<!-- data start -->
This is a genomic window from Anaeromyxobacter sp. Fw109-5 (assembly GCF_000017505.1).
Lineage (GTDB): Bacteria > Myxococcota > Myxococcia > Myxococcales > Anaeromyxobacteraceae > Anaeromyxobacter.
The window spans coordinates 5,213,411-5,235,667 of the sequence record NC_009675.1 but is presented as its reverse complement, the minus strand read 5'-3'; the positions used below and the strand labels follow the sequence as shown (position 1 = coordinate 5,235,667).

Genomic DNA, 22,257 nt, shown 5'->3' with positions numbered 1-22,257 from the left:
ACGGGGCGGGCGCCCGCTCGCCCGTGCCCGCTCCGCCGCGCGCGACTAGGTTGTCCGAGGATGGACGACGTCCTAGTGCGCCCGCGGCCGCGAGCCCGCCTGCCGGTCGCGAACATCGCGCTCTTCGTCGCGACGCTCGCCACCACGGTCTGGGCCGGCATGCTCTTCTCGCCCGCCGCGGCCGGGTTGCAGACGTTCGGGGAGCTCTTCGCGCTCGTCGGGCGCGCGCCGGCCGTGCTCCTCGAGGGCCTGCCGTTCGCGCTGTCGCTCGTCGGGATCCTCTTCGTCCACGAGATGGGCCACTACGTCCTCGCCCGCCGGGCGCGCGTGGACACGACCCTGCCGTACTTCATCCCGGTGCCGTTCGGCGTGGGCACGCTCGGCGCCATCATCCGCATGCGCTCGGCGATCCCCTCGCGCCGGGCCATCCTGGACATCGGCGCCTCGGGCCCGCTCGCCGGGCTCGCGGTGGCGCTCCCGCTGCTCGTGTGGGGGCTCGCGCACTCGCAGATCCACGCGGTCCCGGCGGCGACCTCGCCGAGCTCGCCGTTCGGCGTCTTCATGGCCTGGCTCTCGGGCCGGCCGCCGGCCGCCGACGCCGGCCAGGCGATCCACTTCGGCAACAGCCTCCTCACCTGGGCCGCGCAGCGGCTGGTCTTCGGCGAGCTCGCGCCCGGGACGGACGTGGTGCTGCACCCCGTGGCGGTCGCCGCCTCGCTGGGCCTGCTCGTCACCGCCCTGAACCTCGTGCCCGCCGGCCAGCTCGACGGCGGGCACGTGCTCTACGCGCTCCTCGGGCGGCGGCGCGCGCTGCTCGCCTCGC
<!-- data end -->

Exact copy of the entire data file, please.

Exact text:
This is a genomic window from Anaeromyxobacter sp. Fw109-5 (assembly GCF_000017505.1).
Lineage (GTDB): Bacteria > Myxococcota > Myxococcia > Myxococcales > Anaeromyxobacteraceae > Anaeromyxobacter.
The window spans coordinates 5,213,411-5,235,667 of the sequence record NC_009675.1 but is presented as its reverse complement, the minus strand read 5'-3'; the positions used below and the strand labels follow the sequence as shown (position 1 = coordinate 5,235,667).

Genomic DNA, 22,257 nt, shown 5'->3' with positions numbered 1-22,257 from the left:
ACGGGGCGGGCGCCCGCTCGCCCGTGCCCGCTCCGCCGCGCGCGACTAGGTTGTCCGAGGATGGACGACGTCCTAGTGCGCCCGCGGCCGCGAGCCCGCCTGCCGGTCGCGAACATCGCGCTCTTCGTCGCGACGCTCGCCACCACGGTCTGGGCCGGCATGCTCTTCTCGCCCGCCGCGGCCGGGTTGCAGACGTTCGGGGAGCTCTTCGCGCTCGTCGGGCGCGCGCCGGCCGTGCTCCTCGAGGGCCTGCCGTTCGCGCTGTCGCTCGTCGGGATCCTCTTCGTCCACGAGATGGGCCACTACGTCCTCGCCCGCCGGGCGCGCGTGGACACGACCCTGCCGTACTTCATCCCGGTGCCGTTCGGCGTGGGCACGCTCGGCGCCATCATCCGCATGCGCTCGGCGATCCCCTCGCGCCGGGCCATCCTGGACATCGGCGCCTCGGGCCCGCTCGCCGGGCTCGCGGTGGCGCTCCCGCTGCTCGTGTGGGGGCTCGCGCACTCGCAGATCCACGCGGTCCCGGCGGCGACCTCGCCGAGCTCGCCGTTCGGCGTCTTCATGGCCTGGCTCTCGGGCCGGCCGCCGGCCGCCGACGCCGGCCAGGCGATCCACTTCGGCAACAGCCTCCTCACCTGGGCCGCGCAGCGGCTGGTCTTCGGCGAGCTCGCGCCCGGGACGGACGTGGTGCTGCACCCCGTGGCGGTCGCCGCCTCGCTGGGCCTGCTCGTCACCGCCCTGAACCTCGTGCCCGCCGGCCAGCTCGACGGCGGGCACGTGCTCTACGCGCTCCTCGGGCGGCGGCGCGCGCTGCTCGCCTCGC